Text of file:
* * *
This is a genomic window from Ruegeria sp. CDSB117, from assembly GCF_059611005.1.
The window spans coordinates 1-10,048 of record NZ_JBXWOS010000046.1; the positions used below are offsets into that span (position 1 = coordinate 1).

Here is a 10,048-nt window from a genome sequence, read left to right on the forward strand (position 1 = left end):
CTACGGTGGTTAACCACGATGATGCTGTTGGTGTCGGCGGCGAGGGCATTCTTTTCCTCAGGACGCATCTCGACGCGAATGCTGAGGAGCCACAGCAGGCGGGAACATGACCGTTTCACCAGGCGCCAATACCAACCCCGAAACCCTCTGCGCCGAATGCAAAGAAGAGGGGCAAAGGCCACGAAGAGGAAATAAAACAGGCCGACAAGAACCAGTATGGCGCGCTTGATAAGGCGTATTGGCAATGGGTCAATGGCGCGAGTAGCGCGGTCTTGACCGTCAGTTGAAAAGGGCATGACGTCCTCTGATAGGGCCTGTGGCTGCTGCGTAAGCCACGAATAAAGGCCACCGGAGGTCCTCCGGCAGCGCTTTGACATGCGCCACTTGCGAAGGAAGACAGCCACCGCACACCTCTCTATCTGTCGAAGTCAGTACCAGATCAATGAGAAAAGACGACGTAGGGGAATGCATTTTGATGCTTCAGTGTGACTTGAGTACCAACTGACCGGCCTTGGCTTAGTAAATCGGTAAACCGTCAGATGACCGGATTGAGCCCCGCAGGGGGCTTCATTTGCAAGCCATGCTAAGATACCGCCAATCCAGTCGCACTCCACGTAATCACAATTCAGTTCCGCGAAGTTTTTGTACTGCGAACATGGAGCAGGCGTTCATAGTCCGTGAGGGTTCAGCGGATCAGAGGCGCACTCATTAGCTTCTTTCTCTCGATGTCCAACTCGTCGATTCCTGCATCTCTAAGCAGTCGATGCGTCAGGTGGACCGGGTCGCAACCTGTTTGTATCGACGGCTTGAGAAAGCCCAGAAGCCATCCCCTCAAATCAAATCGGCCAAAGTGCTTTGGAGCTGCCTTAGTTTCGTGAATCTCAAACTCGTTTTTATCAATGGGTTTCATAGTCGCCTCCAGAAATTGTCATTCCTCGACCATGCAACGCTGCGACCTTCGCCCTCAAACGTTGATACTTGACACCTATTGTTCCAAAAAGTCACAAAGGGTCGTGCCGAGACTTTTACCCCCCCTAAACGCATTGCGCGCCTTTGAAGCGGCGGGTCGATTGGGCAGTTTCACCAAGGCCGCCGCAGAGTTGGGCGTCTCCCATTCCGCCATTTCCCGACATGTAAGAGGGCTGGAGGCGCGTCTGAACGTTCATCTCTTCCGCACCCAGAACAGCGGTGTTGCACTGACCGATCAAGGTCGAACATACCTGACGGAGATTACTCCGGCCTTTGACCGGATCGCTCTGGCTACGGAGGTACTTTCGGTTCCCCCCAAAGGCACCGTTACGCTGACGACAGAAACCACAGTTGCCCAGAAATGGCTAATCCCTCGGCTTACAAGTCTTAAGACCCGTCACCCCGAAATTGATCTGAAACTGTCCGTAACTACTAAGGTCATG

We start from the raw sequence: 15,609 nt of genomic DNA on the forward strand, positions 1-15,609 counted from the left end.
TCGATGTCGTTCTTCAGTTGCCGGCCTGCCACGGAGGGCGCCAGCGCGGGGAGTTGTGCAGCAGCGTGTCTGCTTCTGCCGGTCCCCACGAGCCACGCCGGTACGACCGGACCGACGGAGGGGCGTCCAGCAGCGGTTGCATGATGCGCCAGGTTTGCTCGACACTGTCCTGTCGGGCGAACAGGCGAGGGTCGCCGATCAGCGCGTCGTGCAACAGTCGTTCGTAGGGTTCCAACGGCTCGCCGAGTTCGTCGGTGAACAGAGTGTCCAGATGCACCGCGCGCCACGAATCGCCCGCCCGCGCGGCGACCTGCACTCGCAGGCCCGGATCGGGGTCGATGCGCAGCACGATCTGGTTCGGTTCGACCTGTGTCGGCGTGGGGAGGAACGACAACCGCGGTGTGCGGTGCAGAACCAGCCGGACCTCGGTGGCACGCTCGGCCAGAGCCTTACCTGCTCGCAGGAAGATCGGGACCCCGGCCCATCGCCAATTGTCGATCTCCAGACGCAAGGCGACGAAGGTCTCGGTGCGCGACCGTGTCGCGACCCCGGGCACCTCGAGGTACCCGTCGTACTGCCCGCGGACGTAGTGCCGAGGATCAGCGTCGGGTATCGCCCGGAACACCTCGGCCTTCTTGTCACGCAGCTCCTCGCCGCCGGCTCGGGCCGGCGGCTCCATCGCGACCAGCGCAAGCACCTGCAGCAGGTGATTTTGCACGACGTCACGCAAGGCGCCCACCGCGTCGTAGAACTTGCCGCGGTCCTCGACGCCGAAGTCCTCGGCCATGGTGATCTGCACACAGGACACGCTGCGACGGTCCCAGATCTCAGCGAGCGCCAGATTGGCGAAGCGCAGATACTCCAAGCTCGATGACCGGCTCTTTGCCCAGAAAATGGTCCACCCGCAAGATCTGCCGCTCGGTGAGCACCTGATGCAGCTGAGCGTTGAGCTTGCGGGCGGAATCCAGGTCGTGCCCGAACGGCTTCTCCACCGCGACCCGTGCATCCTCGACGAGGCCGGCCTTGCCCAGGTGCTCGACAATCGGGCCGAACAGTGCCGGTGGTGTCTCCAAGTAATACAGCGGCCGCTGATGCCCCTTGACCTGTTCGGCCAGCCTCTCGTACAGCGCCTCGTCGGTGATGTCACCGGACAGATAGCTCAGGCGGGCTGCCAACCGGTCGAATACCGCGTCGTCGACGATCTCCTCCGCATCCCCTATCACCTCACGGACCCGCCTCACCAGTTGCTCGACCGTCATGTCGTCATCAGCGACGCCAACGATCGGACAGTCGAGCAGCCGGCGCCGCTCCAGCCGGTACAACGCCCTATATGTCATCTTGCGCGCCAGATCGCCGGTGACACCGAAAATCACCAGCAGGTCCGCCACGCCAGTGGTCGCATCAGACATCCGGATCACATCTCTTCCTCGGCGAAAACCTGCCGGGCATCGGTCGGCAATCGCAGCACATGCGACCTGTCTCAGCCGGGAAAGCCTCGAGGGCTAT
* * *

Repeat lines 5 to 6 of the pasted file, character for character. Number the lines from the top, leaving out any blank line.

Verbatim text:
We start from the raw sequence: 15,609 nt of genomic DNA on the forward strand, positions 1-15,609 counted from the left end.
TCGATGTCGTTCTTCAGTTGCCGGCCTGCCACGGAGGGCGCCAGCGCGGGGAGTTGTGCAGCAGCGTGTCTGCTTCTGCCGGTCCCCACGAGCCACGCCGGTACGACCGGACCGACGGAGGGGCGTCCAGCAGCGGTTGCATGATGCGCCAGGTTTGCTCGACACTGTCCTGTCGGGCGAACAGGCGAGGGTCGCCGATCAGCGCGTCGTGCAACAGTCGTTCGTAGGGTTCCAACGGCTCGCCGAGTTCGTCGGTGAACAGAGTGTCCAGATGCACCGCGCGCCACGAATCGCCCGCCCGCGCGGCGACCTGCACTCGCAGGCCCGGATCGGGGTCGATGCGCAGCACGATCTGGTTCGGTTCGACCTGTGTCGGCGTGGGGAGGAACGACAACCGCGGTGTGCGGTGCAGAACCAGCCGGACCTCGGTGGCACGCTCGGCCAGAGCCTTACCTGCTCGCAGGAAGATCGGGACCCCGGCCCATCGCCAATTGTCGATCTCCAGACGCAAGGCGACGAAGGTCTCGGTGCGCGACCGTGTCGCGACCCCGGGCACCTCGAGGTACCCGTCGTACTGCCCGCGGACGTAGTGCCGAGGATCAGCGTCGGGTATCGCCCGGAACACCTCGGCCTTCTTGTCACGCAGCTCCTCGCCGCCGGCTCGGGCCGGCGGCTCCATCGCGACCAGCGCAAGCACCTGCAGCAGGTGATTTTGCACGACGTCACGCAAGGCGCCCACCGCGTCGTAGAACTTGCCGCGGTCCTCGACGCCGAAGTCCTCGGCCATGGTGATCTGCACACAGGACACGCTGCGACGGTCCCAGATCTCAGCGAGCGCCAGATTGGCGAAGCGCAGATACTCCAAGCTCGATGACCGGCTCTTTGCCCAGAAAATGGTCCACCCGCAAGATCTGCCGCTCGGTGAGCACCTGATGCAGCTGAGCGTTGAGCTTGCGGGCGGAATCCAGGTCGTGCCCGAACGGCTTCTCCACCGCGACCCGTGCATCCTCGACGAGGCCGGCCTTGCCCAGGTGCTCGACAATCGGGCCGAACAGTGCCGGTGGTGTCTCCAAGTAATACAGCGGCCGCTGATGCCCCTTGACCTGTTCGGCCAGCCTCTCGTACAGCGCCTCGTCGGTGATGTCACCGGACAGATAGCTCAGGCGGGCTGCCAACCGGTCGAATACCGCGTCGTCGACGATCTCCTCCGCATCCCCTATCACCTCACGGACCCGCCTCACCAGTTGCTCGACCGTCATGTCGTCATCAGCGACGCCAACGATCGGACAGTCGAGCAGCCGGCGCCGCTCCAGCCGGTACAACGCCCTATATGTCATCTTGCGCGCCAGATCGCCGGTGACACCGAAAATCACCAGCAGGTCCGCCACGCCAGTGGTCGCATCAGACATCCGGATCACATCTCTTCCTCGGCGAAAACCTGCCGGGCATCGGTCGGCAATCGCAGCACATGCGACCTGTCTCAGCCGGGAAAGCCTCGAGGGCTAT